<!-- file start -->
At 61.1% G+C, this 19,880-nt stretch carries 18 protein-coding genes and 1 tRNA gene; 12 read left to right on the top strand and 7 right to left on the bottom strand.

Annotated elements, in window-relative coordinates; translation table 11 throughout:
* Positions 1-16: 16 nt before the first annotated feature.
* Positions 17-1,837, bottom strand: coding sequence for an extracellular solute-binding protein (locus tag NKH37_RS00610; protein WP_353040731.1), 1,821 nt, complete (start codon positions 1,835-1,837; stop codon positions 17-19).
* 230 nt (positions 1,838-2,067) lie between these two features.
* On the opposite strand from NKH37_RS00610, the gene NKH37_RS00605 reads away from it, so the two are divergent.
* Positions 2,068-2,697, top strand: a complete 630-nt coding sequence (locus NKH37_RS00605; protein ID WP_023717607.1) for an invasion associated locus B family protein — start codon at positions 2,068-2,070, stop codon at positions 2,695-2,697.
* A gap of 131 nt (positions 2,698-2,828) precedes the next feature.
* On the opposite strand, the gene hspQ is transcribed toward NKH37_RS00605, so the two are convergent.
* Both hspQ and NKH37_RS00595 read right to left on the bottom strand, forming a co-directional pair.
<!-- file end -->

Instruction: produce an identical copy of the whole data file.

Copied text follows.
At 61.1% G+C, this 19,880-nt stretch carries 18 protein-coding genes and 1 tRNA gene; 12 read left to right on the top strand and 7 right to left on the bottom strand.

Annotated elements, in window-relative coordinates; translation table 11 throughout:
* Positions 1-16: 16 nt before the first annotated feature.
* Positions 17-1,837, bottom strand: coding sequence for an extracellular solute-binding protein (locus tag NKH37_RS00610; protein WP_353040731.1), 1,821 nt, complete (start codon positions 1,835-1,837; stop codon positions 17-19).
* 230 nt (positions 1,838-2,067) lie between these two features.
* On the opposite strand from NKH37_RS00610, the gene NKH37_RS00605 reads away from it, so the two are divergent.
* Positions 2,068-2,697, top strand: a complete 630-nt coding sequence (locus NKH37_RS00605; protein ID WP_023717607.1) for an invasion associated locus B family protein — start codon at positions 2,068-2,070, stop codon at positions 2,695-2,697.
* A gap of 131 nt (positions 2,698-2,828) precedes the next feature.
* On the opposite strand, the gene hspQ is transcribed toward NKH37_RS00605, so the two are convergent.
* Both hspQ and NKH37_RS00595 read right to left on the bottom strand, forming a co-directional pair.